Spin cycle: Resurgence of vinyl records means new business up their sleeve

Published On Tue Jul 19 2011

Paul Miller, left, and Alex Durlak, both 30, bought a disused record sleeve fabricating machined and set up shop.

Paul Miller, left, and Alex Durlak, both 30, bought a disused record sleeve fabricating machined and set up shop.


Zoe McKnightStaff Reporter

The print shop at the Record Jacket Corp. is dim, loud and hot. A single fan pushes the humid air around, and concrete walls and corrugated metal ceiling do their best to trap it inside.

The Wade Ave. workshop near Bloor St. and Lansdowne Ave., all 2,000 square feet of it, looks like an industrial relic, but it just opened in the spring.

A Winkler und Dünnebier record sleeve fabricating machine, 31 feet long and 2 tonnes of steel, takes up a third of the space. Manually operated, it can cut, fold and glue up to 10,000 12-inch record jackets per hour. The machine was made in the 1970s and fell out of use, but just like vinyl sales, has been resuscitated.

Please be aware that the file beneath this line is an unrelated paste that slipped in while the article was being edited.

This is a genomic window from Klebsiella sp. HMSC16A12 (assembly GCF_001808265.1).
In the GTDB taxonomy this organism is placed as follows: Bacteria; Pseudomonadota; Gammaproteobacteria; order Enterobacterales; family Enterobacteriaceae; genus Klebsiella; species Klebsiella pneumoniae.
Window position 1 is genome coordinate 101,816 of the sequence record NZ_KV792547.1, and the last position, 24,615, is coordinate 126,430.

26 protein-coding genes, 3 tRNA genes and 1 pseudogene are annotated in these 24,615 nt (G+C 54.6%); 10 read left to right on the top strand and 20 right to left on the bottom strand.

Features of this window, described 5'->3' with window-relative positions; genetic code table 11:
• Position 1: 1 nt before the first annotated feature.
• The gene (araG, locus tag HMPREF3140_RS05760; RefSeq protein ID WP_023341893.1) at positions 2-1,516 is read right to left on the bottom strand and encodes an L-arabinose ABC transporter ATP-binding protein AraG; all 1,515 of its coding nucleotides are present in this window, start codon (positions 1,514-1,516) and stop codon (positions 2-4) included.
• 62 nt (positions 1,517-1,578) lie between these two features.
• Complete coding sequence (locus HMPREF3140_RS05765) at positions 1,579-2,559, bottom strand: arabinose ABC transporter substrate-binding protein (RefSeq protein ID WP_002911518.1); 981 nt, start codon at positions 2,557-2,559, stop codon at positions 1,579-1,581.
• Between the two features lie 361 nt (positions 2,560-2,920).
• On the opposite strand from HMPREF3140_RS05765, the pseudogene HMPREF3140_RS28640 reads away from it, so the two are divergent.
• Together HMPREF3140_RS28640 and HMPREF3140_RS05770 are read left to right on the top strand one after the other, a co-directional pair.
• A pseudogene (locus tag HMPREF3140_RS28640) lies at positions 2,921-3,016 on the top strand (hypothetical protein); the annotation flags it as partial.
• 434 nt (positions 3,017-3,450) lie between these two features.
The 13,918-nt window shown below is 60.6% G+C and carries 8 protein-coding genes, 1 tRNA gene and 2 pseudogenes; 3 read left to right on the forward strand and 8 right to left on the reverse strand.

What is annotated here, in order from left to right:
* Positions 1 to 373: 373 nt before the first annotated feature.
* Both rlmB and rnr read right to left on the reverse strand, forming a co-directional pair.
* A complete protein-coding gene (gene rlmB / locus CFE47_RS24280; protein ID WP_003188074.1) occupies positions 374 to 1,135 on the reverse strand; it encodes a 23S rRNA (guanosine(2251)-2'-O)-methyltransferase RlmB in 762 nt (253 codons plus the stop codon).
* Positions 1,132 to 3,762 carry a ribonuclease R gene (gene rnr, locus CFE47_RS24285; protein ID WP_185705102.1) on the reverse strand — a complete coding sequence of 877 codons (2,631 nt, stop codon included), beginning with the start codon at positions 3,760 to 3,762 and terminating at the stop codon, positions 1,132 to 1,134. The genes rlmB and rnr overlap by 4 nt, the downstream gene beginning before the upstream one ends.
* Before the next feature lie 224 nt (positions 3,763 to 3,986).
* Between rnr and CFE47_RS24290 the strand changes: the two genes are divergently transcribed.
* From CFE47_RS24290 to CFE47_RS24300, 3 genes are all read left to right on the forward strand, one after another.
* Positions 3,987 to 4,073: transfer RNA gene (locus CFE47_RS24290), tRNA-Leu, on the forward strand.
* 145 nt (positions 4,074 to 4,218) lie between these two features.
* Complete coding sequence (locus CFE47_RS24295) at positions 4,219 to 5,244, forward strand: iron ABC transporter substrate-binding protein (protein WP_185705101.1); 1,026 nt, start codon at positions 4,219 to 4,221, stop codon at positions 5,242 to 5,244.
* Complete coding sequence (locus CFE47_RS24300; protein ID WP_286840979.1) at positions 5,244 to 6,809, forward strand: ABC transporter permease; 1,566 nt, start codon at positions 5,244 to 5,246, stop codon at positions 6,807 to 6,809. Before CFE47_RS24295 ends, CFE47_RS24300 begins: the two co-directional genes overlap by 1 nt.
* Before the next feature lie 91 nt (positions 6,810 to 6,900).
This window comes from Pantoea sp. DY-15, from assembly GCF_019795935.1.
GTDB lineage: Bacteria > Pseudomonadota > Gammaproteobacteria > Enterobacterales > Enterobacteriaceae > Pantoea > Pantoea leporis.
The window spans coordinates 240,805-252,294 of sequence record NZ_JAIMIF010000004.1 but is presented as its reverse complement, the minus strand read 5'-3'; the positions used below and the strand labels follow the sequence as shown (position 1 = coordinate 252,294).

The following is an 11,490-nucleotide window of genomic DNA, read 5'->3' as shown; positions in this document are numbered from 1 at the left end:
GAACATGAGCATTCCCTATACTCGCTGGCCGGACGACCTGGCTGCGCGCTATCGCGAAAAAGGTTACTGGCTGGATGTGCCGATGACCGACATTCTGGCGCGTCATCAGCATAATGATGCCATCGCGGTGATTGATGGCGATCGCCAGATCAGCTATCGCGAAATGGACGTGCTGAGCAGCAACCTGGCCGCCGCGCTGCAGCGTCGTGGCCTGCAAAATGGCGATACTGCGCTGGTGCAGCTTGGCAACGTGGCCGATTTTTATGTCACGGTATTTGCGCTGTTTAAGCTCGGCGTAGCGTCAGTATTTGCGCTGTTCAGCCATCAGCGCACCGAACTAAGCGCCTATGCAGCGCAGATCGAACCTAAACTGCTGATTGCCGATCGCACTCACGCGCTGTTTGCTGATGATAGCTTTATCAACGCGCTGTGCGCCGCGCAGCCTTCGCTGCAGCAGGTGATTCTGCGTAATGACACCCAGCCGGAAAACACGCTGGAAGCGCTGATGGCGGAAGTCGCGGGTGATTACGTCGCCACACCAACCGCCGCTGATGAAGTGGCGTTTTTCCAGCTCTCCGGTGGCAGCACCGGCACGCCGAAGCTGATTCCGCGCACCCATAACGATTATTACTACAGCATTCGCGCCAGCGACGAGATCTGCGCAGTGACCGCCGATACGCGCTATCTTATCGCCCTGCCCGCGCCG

Co-owners Paul Miller and Alex Durlak, both 30, and sole employee Jason Cousineau, have tattoos and facial hair. Giant Mac screens sit on the office desks. Close friends, Miller and Durlak bonded over a mutual love of art, music and record collecting.

In 2010, a chance to buy the machine arose, and they decided to combine talents and clients to tap into a vinyl production market that, in Canada, had all but disappeared.